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Plant Name: Physalis minima L.

Common name

Marathi:                 Chirambot, Ran-popti, Chirboti

Hindi:                     Rasbhari

English:                 Little Gooseberry

Jawhar:                 Chirambot, Ran-popti, Chirboti



Identification guide



It is a pantropical annual herb 20–50 cm high at its maturity.


very delicate, geniculate, terete or angled; leaves membranous, secondary nerves looping near the margin; fruits covered by inflatted calyx.


Alternative arrangement, type is simple, shape elliptic-ovate, apex acute with an obliquely rounded-acute base and margins are coarsely toothed.

Flowers                In axillary, solitary, pedicellate; yellow with purple throat, flowers are followed by edible yellowish fruit encapsulated in papery cover which turns straw brown and drops to the ground when the fruit is fully ripe


A globose berry, overtopped by inflatted calyx; seeds many, compressed.


Habit / Habitat

A small, annual herb found along river banks, cultivable lands and roadsides from plains to 1000m.



1) Availability of the plant species in India: Maharashtra

2) Global distribution: Tropical Africa, Asia and Australia.


Edible parts


Used by tribal community in Jawhar       Fruits


Method of consumption

Jawhar tribal

Fruits are consumed directly.

Other Recipe

Crape Gooseberry Jam

 1 kg grams (6 cups) Cape Gooseberries, 1½ cup Sugar, ½ cup Honey

½ teaspoon Cinnamon powder, 2 tbsp orange juice, 2 tbsp lime juice


  1. Wash and gently wipe the cape gooseberries. Make puree out of 2 cups and sliced the rest as per their size but not too thin.
  2. Take a heavy bottom non-reactive pot and add all ingredients. Put on medium heat and stir the ingredients. Once the sugar melts and the mixture begins to boil (approx 3-4 minutes), reduce the heat to medium low and cook for approximately 25-30 minutes.
  3. Check if the jam is completely cooked and had achieved the desired consistency.
  4. After that, remove from heat and transfer hot in dry sterilized containers keeping a half an inch space at the neck of the bottle. Screw the lid tightly and turn the jar upside down to allow the heat to create a vacuum.


Medicinal use: Other

  1. Herb paste is reported to be applied for ear disorders in Himachal regions of India.
  2. Fruits and flowers are cooked by some villagers of Himachal Pradesh to be given in stomach pain and constipation.


Nutritional and medicinal information


Nutritional Significance

The fruit is juicy, containing 61.4 per cent extractable juice and 76.7 per cent moisture. The fruits contain 5.97 per cent total sugars, 3 per cent reducing sugars, 2.81 per cent non-reducing sugars, 0.64 per cent tannins and 0.52 percent pectin. It contain a good amount of vitamin C which is 24.45 mg per 100 ml of juice. It also consists of Protein 2.75 %, Phosphorous 0.108%, Potassium 0.613%, Calcium 0.024%, Magnesium 0.056%, Iron 0.006%.


Pharmaceutical significance

  1. Physalis minima is reported for its diuretic, laxative and antiinflammatory activities in Indian medical system since ages. Its antimicrobial potential has been scrutinized against a battery of Gram positive and Gram negative bacterial strains using streak plate, well diffusion, determination of minimum inhibitory concentration and bioautographic methods. Potent inhibitory activity was reported against all the tested bacterial strains by the methanol and chloroform extracts of P. minima. Minimum inhibitory concentration found out was 100 μg in both the extracts. Bioautography assay also showed that polar compounds present in the crude extract which might be responsible for the antimicrobial action.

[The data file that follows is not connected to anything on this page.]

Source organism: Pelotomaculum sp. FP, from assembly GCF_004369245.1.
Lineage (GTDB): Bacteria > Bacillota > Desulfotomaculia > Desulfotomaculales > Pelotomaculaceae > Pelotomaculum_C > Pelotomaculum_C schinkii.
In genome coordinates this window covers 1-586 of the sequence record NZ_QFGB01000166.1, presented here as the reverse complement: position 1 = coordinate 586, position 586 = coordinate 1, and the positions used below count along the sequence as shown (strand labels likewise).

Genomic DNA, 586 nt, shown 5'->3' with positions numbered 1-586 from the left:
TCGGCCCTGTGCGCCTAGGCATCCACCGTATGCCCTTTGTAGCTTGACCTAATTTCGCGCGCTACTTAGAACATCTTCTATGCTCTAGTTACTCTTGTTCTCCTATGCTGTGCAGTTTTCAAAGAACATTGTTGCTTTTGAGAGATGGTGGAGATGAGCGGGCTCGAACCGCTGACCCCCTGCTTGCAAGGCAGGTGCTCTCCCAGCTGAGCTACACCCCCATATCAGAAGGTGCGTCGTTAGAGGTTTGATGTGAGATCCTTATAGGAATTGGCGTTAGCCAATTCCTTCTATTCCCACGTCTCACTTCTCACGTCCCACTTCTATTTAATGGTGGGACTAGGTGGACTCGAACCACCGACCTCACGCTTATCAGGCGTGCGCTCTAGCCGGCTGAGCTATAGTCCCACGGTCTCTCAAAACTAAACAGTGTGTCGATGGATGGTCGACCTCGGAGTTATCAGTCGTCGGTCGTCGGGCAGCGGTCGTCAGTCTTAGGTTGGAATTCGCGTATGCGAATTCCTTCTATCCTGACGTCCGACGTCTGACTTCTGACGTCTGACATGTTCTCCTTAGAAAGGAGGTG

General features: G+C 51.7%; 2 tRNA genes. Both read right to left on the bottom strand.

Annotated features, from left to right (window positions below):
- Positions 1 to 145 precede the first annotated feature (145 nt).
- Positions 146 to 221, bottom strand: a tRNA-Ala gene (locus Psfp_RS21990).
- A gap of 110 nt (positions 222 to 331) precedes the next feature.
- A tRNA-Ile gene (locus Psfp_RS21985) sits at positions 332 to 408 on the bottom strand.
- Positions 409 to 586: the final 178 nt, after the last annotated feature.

2. As per a research paper which covers the phyto-pharmacological overview of a P. minima
  3. Experiments on NMRI mice and wistar rats had proved the anti-inflammatory, anti-pyretic and analgesic properties of methanolic extracts of p/ minima.
  4. Its chloroform extracts are reported to have cytotoxic activities on human lung adenocarcinoma cell lines as well as human T-47 breast carcinoma cells. This [roves the anti-cancer property of the plant.
  5. It is also reported to possess anti-ulcer, anti-fertility, hypoglycemic, anti-malarial properties also.



Although no specific toxic properties have been reported for this species, it belongs to a genus where many of the members have poisonous leaves and stems, though the full ripe fruits are usually edible.


Harvesting and preserving

Fruits can be directly collected from wilds.

Fruits for consumption purposes could be stored only up to 6 days at 12º C. after that they are reported to lose the level of ascorbic acids

Propagation and Storage

Season of collection

Flowering from November-February and July-October.

Fruiting throughout the year

How to grow it?

Seed - sow in March/April by only covering them, germination usually takes place quickly. Prick out the seedlings into individual pots of fairly rich soil when they are large enough to handle and plant them out. Suitable for: light (sandy), medium (loamy) and heavy (clay) soils and prefers well-drained soil. Suitable pH: acid, neutral and basic (alkaline) soils. It can grow in semi-shade (light woodland) or no shade. It prefers dry or moist soil.

Method of storage

Seeds for cultivation.




Kingdom:            Plantae

Division:              Spermatophyta

Sub-division:     Angiospermae

Class:                    Monocotyledonae

Sub-Class:           Gamopetalae

Series:                  Bicarpellatae

Order:                   Polemoniales

Family:                 Solanaceae

Genus:                 Physalis

Species:               minima












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